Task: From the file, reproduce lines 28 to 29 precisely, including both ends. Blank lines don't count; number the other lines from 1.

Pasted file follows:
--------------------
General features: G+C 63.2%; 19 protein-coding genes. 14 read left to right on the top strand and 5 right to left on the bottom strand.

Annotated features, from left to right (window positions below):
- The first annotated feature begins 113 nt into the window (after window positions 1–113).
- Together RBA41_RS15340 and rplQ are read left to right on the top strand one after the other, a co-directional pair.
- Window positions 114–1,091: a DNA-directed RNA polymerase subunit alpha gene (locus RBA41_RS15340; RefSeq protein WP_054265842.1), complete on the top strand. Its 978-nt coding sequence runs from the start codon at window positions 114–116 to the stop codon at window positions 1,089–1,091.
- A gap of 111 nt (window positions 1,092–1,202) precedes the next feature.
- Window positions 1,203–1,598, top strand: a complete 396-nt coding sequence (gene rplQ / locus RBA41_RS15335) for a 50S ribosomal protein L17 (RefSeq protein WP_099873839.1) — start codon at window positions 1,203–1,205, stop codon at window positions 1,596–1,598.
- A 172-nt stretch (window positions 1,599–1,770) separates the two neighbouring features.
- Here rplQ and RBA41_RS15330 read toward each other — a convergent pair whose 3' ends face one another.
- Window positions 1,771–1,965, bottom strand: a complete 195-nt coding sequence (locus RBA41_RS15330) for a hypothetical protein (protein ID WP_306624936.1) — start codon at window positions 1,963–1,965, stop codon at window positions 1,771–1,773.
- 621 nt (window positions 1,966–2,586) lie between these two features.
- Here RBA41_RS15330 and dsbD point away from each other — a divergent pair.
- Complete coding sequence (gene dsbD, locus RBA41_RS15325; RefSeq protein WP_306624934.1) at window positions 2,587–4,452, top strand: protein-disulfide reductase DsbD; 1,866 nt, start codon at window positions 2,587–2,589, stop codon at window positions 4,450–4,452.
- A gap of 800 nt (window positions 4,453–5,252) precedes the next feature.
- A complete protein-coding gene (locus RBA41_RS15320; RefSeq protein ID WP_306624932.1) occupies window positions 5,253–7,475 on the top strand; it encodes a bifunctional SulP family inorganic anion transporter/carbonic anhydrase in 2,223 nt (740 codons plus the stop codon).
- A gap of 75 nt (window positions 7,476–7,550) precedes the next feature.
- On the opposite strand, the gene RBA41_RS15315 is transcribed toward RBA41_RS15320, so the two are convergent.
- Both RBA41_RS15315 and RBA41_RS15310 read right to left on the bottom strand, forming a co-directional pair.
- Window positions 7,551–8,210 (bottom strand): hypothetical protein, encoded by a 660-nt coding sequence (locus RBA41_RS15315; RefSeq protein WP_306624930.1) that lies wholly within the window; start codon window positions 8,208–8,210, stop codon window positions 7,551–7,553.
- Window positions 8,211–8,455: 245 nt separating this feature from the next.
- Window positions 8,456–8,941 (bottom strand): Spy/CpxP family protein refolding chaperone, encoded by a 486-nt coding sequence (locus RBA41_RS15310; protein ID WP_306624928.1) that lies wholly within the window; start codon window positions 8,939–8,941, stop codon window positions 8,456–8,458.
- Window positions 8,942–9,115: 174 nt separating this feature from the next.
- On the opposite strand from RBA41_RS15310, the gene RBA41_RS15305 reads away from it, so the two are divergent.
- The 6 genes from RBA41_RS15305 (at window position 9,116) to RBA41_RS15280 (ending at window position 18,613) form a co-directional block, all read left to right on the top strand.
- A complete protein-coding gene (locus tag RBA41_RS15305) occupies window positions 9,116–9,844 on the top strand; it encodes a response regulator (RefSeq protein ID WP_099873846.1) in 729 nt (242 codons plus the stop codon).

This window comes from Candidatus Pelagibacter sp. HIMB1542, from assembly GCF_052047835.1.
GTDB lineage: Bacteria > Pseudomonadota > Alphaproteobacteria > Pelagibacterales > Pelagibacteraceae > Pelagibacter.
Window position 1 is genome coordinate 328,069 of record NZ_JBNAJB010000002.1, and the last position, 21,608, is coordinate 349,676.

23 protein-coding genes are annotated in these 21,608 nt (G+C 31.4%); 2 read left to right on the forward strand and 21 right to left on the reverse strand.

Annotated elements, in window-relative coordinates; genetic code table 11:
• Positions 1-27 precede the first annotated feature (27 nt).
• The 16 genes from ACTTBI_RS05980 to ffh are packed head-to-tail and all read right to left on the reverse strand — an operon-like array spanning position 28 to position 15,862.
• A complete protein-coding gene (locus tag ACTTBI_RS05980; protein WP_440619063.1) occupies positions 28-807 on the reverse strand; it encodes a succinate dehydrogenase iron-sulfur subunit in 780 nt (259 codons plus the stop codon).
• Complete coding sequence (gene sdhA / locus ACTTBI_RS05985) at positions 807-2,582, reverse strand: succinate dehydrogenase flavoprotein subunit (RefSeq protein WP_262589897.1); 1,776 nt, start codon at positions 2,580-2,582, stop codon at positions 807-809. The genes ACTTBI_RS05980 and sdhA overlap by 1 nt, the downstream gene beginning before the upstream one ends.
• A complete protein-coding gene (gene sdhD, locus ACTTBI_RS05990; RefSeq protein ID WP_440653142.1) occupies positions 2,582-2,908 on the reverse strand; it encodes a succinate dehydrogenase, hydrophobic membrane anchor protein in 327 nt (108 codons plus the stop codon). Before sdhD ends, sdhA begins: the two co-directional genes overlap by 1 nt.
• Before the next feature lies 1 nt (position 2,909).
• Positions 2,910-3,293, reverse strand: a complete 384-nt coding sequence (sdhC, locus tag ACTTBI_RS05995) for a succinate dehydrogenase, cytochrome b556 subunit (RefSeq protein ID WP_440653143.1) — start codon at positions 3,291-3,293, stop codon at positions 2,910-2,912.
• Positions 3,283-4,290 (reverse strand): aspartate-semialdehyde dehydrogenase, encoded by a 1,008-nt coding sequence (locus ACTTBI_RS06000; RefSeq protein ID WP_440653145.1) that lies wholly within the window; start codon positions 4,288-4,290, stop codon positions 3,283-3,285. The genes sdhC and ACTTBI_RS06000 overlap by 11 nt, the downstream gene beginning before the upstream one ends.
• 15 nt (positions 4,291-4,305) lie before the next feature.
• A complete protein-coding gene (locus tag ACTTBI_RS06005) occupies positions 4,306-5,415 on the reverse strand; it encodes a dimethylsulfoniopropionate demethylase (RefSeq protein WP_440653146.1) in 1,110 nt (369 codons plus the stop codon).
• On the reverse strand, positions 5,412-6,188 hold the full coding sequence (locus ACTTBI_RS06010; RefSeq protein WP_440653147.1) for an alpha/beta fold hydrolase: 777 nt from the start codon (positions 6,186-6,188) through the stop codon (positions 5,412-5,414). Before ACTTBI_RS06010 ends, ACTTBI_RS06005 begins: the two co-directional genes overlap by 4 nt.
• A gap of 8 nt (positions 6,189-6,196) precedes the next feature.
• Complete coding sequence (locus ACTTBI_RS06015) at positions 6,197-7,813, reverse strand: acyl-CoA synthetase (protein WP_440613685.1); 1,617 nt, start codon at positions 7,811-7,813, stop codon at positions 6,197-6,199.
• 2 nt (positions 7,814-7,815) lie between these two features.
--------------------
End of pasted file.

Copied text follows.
Window position 1 is genome coordinate 328,069 of record NZ_JBNAJB010000002.1, and the last position, 21,608, is coordinate 349,676.

23 protein-coding genes are annotated in these 21,608 nt (G+C 31.4%); 2 read left to right on the forward strand and 21 right to left on the reverse strand.